The Chozen Martial Arts Academy organized a bully proof seminar to teach children how to avoid confrontation and show courage against bullies May 14 in La Verne.
“Our goal is to inspire kids in the community to stand up for themselves,” said Cory Lemon, program director and instructor.
“We do not want them to get in trouble and hit anybody, but we want to teach them how to protect themselves using words and self-confidence.”
Fifteen children attended the seminar while their parents watched from the bleachers. Lemon asked the children to raise their hand if they were bullied or witnessed someone getting bullied before, and the majority raised their hands.
The core of the lesson was to teach the children to be confident and to stay strong by walking away from the bully or defend themselves if needed.
“Most kids gets bullied,” Lemon said.
“I was bullied at a young age, and I understand the feeling of hopelessness, not knowing what to do and who to turn to.”
Children were told not to feel embarrassed to tell somebody if they are bullied.
They can speak to a teacher, parent or the principal of their school, because they will be able to figure out ways to discipline the bully.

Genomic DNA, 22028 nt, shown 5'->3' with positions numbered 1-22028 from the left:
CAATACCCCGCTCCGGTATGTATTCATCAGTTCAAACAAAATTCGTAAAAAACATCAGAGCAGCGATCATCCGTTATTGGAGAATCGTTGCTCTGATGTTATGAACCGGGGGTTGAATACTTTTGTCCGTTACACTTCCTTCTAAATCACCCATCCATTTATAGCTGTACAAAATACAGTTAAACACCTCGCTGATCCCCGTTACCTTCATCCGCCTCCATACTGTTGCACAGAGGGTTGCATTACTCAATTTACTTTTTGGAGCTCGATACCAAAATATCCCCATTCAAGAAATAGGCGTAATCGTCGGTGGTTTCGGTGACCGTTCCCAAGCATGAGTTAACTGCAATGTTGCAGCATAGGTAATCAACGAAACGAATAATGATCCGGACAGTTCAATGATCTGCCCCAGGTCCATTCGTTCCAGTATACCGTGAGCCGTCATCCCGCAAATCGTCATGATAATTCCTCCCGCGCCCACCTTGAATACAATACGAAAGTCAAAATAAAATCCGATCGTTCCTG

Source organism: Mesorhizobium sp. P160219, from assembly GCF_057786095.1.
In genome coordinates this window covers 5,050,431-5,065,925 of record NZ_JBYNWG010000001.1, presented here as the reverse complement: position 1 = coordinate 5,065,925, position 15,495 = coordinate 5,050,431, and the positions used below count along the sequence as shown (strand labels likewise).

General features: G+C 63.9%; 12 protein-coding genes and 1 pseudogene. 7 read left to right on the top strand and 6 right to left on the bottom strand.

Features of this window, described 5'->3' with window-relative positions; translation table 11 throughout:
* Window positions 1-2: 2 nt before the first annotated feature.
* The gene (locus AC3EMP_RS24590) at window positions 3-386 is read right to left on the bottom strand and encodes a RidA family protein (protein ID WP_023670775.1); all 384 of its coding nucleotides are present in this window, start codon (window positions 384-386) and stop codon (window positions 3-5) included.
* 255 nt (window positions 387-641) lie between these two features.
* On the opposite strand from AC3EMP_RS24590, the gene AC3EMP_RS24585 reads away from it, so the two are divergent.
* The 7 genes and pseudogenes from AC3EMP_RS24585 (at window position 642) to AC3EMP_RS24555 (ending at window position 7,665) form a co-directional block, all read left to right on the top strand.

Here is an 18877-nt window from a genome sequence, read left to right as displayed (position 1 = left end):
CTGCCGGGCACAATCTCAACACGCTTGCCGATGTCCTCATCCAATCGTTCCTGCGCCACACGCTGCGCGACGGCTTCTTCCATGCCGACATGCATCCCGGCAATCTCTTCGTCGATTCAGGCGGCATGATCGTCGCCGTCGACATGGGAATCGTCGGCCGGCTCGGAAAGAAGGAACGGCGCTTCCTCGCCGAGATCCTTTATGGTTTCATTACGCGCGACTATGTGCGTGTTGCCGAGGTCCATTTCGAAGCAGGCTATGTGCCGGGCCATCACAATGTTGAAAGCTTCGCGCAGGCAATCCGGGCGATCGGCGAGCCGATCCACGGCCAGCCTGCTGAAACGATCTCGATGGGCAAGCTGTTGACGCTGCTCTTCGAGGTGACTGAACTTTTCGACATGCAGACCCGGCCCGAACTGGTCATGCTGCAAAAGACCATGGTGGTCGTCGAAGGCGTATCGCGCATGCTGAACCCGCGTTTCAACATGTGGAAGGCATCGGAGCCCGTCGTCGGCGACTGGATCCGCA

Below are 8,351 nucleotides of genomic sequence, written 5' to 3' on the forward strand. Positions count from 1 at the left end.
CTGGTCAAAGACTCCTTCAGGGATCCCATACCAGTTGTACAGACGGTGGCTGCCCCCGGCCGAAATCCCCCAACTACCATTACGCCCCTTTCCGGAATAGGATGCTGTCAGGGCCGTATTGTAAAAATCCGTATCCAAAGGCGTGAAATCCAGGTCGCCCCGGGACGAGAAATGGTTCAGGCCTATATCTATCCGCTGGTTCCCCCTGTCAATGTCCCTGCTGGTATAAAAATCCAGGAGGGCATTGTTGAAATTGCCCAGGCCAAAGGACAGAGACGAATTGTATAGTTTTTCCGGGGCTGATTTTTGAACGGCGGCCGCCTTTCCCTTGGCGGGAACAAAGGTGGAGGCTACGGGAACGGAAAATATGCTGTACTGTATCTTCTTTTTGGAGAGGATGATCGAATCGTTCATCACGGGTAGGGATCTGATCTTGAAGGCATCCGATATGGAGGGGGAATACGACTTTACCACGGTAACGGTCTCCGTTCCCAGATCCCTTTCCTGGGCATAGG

“We came here because my daughter had an issue with bullying and just building her confidence of knowing positive ways to handle the bully,” La Verne resident and parent Mondai Keene said.
“I think it is helpful because she now knows how to stand up for herself and get people to leave her alone in positive ways and turn it back on them and make a joke out of it.”
Lemon talked about the different types of bullying: verbal, social and physical bullying. He emphasized the importance of using a strong voice when responding to the bully, so children can show courage and people nearby can help out when they know someone is being bullied. He asked each child, one-by-one, to face him and use their strongest voice to say “Stop, get away.”
“My daughter is getting bullied at gymnastics, so I wanted her to come here and see what she needs to do to defend herself, whether it’s words and how to speak up more for herself,” Pomona resident and parent Cindy Hanlon said.
The program also included tips and tricks on dealing with each type of bully, such as using blocking to people who threatens or bullies them.
“I feel it is important to tell these kids they can turn to, what they can say, what they can do just to get them a little confidence themselves and a little belief because that’s a big thing,” Lemon said.
The instructor pretended to be the bully and asked each student to push the instructor away with open hands rather than using a closed fist.
This will drive the bully away and not start a fight.
“I love working with children,” Lemon said. “It’s one of my joys in life. I get to pass on what I’ve learned.”
Melissa Gasia can be reached at email@example.com.